Making The Case For A .Law Address

In a previous post, I explained what exactly a .law domain is, and discussed the gold rush economics that often accompany new domain releases such as this. But the bigger question for attorneys is, should I make the move to .law? The answer depends on your goals.

Your best offense is a good defense.

Possibly the strongest argument in favor of a .law domain is that if you don’t reserve “your” space, someone else could. To be fair, a branded domain for a small market law firm probably isn’t going to be targeted by the competition, but it won’t be very expensive either.

For example, if you’re a solo attorney named Dan Ciesielczyk in a small town, you’re probably not risking much if you don’t immediately register Your market size, firm size and, frankly, even the spelling of your last name make that URL undesirable to domain squatters and other attorneys alike.

On the other hand, if your law firm has a strong brand in a more competitive market, you don’t want to miss out on the opportunity to stake your claim early. To be fair, a Boston firm named Baker, Fallon, & Olberman probably won’t see huge traffic spikes to in the near future. But if .law domains gain traction among web users in the future, the cost to register that domain now will seem a small price to have paid for such security.

The far more urgent need to register a .law domain lies with non-branded domains. If your firm currently owns and markets using a domain like or, it’s time to take swift and decisive action. Non-branded domains that leverage geographic locations and specific practice areas are often far more valuable and competitive than branded domains. Securing their corresponding .law addresses should be a top priority for any firms currently in this position.

Getting started on .law

If your law firm is currently a FindLaw customer, first and foremost know that we have gone ahead and reserved the .law version of any of your current domains. We have worked with the domain registrar to ensure that no one else will grab your URL in the coming week. Check your email for a .law notification which links to a confirmation page where you can finalize your registration.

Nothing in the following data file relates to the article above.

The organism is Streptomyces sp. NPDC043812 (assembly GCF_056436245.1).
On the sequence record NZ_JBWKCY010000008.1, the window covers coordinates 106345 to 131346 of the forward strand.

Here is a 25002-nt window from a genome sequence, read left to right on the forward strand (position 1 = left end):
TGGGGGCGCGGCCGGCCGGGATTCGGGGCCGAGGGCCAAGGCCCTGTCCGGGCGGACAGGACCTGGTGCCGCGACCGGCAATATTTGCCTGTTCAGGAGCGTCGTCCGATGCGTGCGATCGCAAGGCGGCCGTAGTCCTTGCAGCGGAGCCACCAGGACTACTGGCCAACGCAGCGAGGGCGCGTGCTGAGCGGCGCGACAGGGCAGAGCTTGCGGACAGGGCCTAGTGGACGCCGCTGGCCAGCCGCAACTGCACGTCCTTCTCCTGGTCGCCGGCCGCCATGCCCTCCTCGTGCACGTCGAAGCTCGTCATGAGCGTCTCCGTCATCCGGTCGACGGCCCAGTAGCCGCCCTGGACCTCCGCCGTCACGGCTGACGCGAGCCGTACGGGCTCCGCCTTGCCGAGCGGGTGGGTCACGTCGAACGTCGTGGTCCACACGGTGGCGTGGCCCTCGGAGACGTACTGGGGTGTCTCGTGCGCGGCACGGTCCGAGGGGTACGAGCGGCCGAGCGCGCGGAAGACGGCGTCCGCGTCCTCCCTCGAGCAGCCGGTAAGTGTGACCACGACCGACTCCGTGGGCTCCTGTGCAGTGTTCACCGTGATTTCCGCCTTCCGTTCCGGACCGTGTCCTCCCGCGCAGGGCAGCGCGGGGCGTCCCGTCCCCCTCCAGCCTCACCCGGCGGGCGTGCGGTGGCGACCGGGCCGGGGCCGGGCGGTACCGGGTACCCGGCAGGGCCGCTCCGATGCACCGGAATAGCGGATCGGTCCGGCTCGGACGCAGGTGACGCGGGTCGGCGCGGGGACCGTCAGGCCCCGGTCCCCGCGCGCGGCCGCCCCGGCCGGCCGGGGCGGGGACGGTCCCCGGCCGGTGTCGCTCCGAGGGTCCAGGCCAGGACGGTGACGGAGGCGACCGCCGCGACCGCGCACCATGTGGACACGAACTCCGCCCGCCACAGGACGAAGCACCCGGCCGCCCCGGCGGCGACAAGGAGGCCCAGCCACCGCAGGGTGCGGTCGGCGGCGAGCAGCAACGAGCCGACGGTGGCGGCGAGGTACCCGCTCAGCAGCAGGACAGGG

Not a FindLaw customer?

You can get a jump on securing open .law domains from October 12th to 18th. Note that to reserve a domain during this “early registration period,” you will need to pay an upfront reservation fee that decreases with each passing day of that week. If you have a highly competitive non-branded domain, you should give strong consideration to early registration. Starting October 19, you can purchase .law domains without paying an early reservation fee. (Realistically, Dan Ciesielczyk can probably wait until October 19 or after to lock up his new .law domain.)

What about playing offense with a .law domain?

As you can imagine, there are other scenarios and opportunities that present themselves on the .law domain. In future posts, I’ll explore how law firms can leverage a new .law web address to break new ground online or support their own offline marketing efforts.

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